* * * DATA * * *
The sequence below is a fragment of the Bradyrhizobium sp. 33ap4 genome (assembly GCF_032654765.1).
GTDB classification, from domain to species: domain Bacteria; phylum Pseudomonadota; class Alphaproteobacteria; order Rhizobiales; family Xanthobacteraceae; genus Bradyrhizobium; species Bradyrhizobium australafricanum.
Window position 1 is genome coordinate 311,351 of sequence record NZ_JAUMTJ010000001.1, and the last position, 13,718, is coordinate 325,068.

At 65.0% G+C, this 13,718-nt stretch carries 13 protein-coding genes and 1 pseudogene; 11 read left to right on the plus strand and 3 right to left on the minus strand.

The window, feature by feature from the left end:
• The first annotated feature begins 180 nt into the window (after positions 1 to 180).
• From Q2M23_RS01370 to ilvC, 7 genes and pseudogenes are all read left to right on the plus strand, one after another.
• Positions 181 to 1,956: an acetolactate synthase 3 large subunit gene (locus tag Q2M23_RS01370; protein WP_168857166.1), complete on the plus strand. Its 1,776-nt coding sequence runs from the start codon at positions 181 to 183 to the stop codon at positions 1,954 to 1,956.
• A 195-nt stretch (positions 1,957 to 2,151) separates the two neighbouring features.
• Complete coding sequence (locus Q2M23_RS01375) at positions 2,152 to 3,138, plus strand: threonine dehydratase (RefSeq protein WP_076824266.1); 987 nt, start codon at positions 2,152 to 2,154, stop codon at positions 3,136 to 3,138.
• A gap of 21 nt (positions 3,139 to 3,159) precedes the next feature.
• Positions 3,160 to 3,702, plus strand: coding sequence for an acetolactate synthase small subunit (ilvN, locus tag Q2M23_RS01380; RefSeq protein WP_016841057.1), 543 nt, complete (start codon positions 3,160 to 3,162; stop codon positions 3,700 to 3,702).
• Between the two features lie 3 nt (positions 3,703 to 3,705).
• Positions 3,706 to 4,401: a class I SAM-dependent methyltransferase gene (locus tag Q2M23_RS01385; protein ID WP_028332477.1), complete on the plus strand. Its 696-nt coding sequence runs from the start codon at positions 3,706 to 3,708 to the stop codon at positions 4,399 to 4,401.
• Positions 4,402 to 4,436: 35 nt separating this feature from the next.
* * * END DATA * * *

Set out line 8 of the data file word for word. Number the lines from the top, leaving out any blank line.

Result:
• Positions 181 to 1,956: an acetolactate synthase 3 large subunit gene (locus tag Q2M23_RS01370; protein WP_168857166.1), complete on the plus strand. Its 1,776-nt coding sequence runs from the start codon at positions 181 to 183 to the stop codon at positions 1,954 to 1,956.